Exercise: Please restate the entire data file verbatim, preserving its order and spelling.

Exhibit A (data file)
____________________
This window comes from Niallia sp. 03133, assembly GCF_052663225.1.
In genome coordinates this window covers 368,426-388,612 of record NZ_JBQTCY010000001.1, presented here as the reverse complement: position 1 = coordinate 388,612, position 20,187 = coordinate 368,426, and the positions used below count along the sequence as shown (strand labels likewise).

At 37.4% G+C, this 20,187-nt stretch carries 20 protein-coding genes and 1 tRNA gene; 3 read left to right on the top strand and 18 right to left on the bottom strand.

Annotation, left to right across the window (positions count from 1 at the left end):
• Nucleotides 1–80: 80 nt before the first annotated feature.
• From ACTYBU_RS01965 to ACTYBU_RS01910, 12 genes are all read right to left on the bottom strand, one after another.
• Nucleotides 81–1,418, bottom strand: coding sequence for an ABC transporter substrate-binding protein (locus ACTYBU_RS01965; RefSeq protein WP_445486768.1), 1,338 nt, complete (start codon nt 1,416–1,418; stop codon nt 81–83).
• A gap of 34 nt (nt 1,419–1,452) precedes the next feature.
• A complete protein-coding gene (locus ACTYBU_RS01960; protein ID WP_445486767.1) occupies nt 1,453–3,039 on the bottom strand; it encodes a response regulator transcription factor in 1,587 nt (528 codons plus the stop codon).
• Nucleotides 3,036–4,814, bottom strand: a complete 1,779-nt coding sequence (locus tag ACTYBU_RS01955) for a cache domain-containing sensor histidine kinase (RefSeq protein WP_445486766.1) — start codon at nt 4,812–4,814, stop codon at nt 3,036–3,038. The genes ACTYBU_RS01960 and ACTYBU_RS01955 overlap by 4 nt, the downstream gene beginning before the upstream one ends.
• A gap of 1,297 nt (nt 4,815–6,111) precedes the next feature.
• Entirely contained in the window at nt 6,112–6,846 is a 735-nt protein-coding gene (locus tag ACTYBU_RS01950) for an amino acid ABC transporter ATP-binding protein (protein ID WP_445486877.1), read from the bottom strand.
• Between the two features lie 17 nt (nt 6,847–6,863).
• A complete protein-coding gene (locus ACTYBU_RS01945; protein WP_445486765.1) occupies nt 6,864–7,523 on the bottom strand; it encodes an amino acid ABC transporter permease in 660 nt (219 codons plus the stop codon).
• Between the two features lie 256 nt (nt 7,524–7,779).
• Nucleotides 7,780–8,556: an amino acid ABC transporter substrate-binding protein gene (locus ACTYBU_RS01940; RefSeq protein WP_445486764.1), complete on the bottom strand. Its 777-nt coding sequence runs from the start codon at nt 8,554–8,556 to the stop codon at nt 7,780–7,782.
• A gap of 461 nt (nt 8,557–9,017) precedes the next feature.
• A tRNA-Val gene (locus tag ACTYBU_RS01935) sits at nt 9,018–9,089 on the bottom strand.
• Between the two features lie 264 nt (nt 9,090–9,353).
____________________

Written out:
This window comes from Niallia sp. 03133, assembly GCF_052663225.1.
In genome coordinates this window covers 368,426-388,612 of record NZ_JBQTCY010000001.1, presented here as the reverse complement: position 1 = coordinate 388,612, position 20,187 = coordinate 368,426, and the positions used below count along the sequence as shown (strand labels likewise).

At 37.4% G+C, this 20,187-nt stretch carries 20 protein-coding genes and 1 tRNA gene; 3 read left to right on the top strand and 18 right to left on the bottom strand.

Annotation, left to right across the window (positions count from 1 at the left end):
• Nucleotides 1–80: 80 nt before the first annotated feature.
• From ACTYBU_RS01965 to ACTYBU_RS01910, 12 genes are all read right to left on the bottom strand, one after another.
• Nucleotides 81–1,418, bottom strand: coding sequence for an ABC transporter substrate-binding protein (locus ACTYBU_RS01965; RefSeq protein WP_445486768.1), 1,338 nt, complete (start codon nt 1,416–1,418; stop codon nt 81–83).
• A gap of 34 nt (nt 1,419–1,452) precedes the next feature.
• A complete protein-coding gene (locus ACTYBU_RS01960; protein ID WP_445486767.1) occupies nt 1,453–3,039 on the bottom strand; it encodes a response regulator transcription factor in 1,587 nt (528 codons plus the stop codon).
• Nucleotides 3,036–4,814, bottom strand: a complete 1,779-nt coding sequence (locus tag ACTYBU_RS01955) for a cache domain-containing sensor histidine kinase (RefSeq protein WP_445486766.1) — start codon at nt 4,812–4,814, stop codon at nt 3,036–3,038. The genes ACTYBU_RS01960 and ACTYBU_RS01955 overlap by 4 nt, the downstream gene beginning before the upstream one ends.
• A gap of 1,297 nt (nt 4,815–6,111) precedes the next feature.
• Entirely contained in the window at nt 6,112–6,846 is a 735-nt protein-coding gene (locus tag ACTYBU_RS01950) for an amino acid ABC transporter ATP-binding protein (protein ID WP_445486877.1), read from the bottom strand.
• Between the two features lie 17 nt (nt 6,847–6,863).
• A complete protein-coding gene (locus ACTYBU_RS01945; protein WP_445486765.1) occupies nt 6,864–7,523 on the bottom strand; it encodes an amino acid ABC transporter permease in 660 nt (219 codons plus the stop codon).
• Between the two features lie 256 nt (nt 7,524–7,779).
• Nucleotides 7,780–8,556: an amino acid ABC transporter substrate-binding protein gene (locus ACTYBU_RS01940; RefSeq protein WP_445486764.1), complete on the bottom strand. Its 777-nt coding sequence runs from the start codon at nt 8,554–8,556 to the stop codon at nt 7,780–7,782.
• A gap of 461 nt (nt 8,557–9,017) precedes the next feature.
• A tRNA-Val gene (locus tag ACTYBU_RS01935) sits at nt 9,018–9,089 on the bottom strand.
• Between the two features lie 264 nt (nt 9,090–9,353).